The Elder Scrolls Online: Blackwood sets an interesting tone for the remainder of the Gates of Oblivion storyline. It’s a definite return to form after last year's Greymoor chapter, with a stable release that, while still had some issues, felt as though ZeniMax had recovered from the rough three weeks last year’s chapter launched with. Blackwood’s setting is clearly targeting nostalgia, especially for those who have invested time in The Elder Scrolls IV: Oblivion, and while that can be a powerful force, especially thanks to the longevity of the franchise, for me it felt like a double-edged sword. With longevity came predictability, to the detriment of the Chapter’s climactic moments.
However, don’t mistake me: Blackwood is a good chapter and worthy of your time. The story itself, centered around a cult loyal to the God of Destruction Mehrunes Dagon, is an enjoyable, if not predictable romp, through Blackwood’s major regions and cities, as well as the occasional jaunt into Oblivion itself. Visually, the team at ZeniMax has always done a stellar job at recreating iconic areas from the series’ past but giving their own visual and stylistic flair to them. The Deadlands and Leyawiin, the tent-pole settlement in the Blackwood region, feel very much like I remember them from my days rolling through ESIV in years past, with the occasional change to the name of an establishment and such. The ruined fort of Gideon, last seen in The Elder Scrolls II: Arena is my favorite place in this Chapter, however, as you truly see what the Blackwood region has to offer: a melting pot of Imperial and Argonian cultures built upon the ruins and legacy of those that came even before them.
The region of Blackwood itself is a striking mix of lowland grasslands giving way to the bogs and marshes of the Argonian homelands. Willow trees hang over waterways, mud mixes with grass at every turn. Visually it feels more unique than anything I’ve seen in ESO since the Morrowind expansion, and keep in mind that was a recreation of Vvardenfell from another Scrolls title. I enjoyed running around the landscape, happening upon an Alyeid ruin one moment and a crumbling Imperial building the next. The closer you get to Black Marsh, the more the Argonian influence takes over, such as the towering Ziggurat-esque temple of Ojel-Bak. It makes for one of the few zones I’ve wanted to explore fully - something that really isn’t my normal playstyle in any MMO for that matter.
However, I can’t help but shake this feeling that The Elder Scrolls Online has fallen into a comfort-fueled rut when it comes to its formula. Every Chapter expansion has effectively had you “saving the world” from some calamity juxtaposed around all the other calamities the MMO throws at you when you reach a new region. The quest structure itself follows a similar storytelling pattern as well, with you meeting new compatriots, going to some of the major settlements, and then in the end having some final set piece battle pitched to save Tamriel from the big bad themselves. With recent Chapters too there isn’t the feeling of finality you might have with other MMO expansions, mainly because the story doesn’t end here, but rather with an upcoming story DLC later this year.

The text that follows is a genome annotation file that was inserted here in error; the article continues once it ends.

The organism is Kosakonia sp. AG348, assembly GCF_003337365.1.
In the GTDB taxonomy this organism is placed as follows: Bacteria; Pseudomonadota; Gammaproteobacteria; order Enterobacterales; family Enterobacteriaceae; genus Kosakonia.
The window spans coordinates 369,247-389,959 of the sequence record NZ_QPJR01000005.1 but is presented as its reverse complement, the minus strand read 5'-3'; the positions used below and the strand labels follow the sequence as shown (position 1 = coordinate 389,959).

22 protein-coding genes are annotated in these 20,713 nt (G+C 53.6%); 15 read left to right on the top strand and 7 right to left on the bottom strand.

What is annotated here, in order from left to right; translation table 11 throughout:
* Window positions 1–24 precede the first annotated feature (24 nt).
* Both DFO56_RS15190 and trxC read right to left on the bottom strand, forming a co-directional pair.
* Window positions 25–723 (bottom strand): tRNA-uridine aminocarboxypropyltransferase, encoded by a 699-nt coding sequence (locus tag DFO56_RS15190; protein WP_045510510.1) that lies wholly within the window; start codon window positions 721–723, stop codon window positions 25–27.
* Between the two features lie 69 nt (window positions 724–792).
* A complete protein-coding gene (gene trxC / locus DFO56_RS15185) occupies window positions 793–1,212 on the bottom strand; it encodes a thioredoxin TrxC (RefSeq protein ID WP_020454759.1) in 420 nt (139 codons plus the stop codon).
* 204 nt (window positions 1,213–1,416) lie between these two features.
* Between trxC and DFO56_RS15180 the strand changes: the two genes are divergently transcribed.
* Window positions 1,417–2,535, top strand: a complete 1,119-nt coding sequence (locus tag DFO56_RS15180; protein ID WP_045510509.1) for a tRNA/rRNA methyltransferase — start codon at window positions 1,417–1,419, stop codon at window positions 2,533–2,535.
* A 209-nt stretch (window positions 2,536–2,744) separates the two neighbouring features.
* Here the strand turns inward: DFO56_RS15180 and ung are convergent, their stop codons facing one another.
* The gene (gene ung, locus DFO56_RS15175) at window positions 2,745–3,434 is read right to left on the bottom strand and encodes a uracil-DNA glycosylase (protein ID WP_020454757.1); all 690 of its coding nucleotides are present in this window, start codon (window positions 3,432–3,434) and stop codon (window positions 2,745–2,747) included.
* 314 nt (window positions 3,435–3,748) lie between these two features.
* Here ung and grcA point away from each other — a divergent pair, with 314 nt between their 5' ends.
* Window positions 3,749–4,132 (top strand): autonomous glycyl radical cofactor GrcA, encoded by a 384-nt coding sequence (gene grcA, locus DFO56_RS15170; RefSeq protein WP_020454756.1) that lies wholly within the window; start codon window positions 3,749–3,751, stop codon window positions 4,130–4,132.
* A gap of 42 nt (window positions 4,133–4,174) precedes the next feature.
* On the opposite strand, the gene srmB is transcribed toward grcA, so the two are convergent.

This made romping through the main questline a bit too predictable for my liking. Pretty much every twist or turn I was able to correctly guess well in advance, which pulled me a little bit outside of the spectacle. One event I was so sure it was going to happen I even found myself scrolling Twitter instead of watching it unfold on screen.
This isn’t to say, either, that the story isn’t well done or even that predictability makes it bad. Compared to Greymoor’s main storyline, and even Elswyer before it, Blackwood’s story is phenomenal. I just wish it would surprise me.
Questing With A Companion
The major draw of this expansion other than the story and nostalgia-fueled region is the inclusion of Companions. Companions act as an NPC you can kind of mold to fit the playstyle you want to complement yours. Want a tank to soak up damage for you? You got it. DPS? Go for it. The companions themselves can learn skill lines much like players - through using the equipment associated with it skill line.
What makes Companions interesting (on paper) is down to the Rapport system. Through your questing and your actions in Tamriel, your Companions will react to things you do in-game and either build or take away rapport. Actions such as picking up a torchbug for alchemy will turn Mirri, the Dark Elf Scholar, away whilst Bastian will build rapport if you run around grabbing Runestones for crafting. At first it can be tough to figure out the temperament of each of your Companion options, but once you figure it out you can tailor your gameplay to fit the rapport system of your traveling Companion.
That itself is a little weird, as Alchemist players for example are immediately at a disadvantage traveling with Mirri simply for engaging in the game as they always have done. If you’re an established member of the Thieves Guild, make sure Bastian isn’t around either, or you might find it hard to get him to come to your side in the future. It feels, in a sense, that the Companion system punishes you for your playstyle, though not overtly so. But it can be frustrating.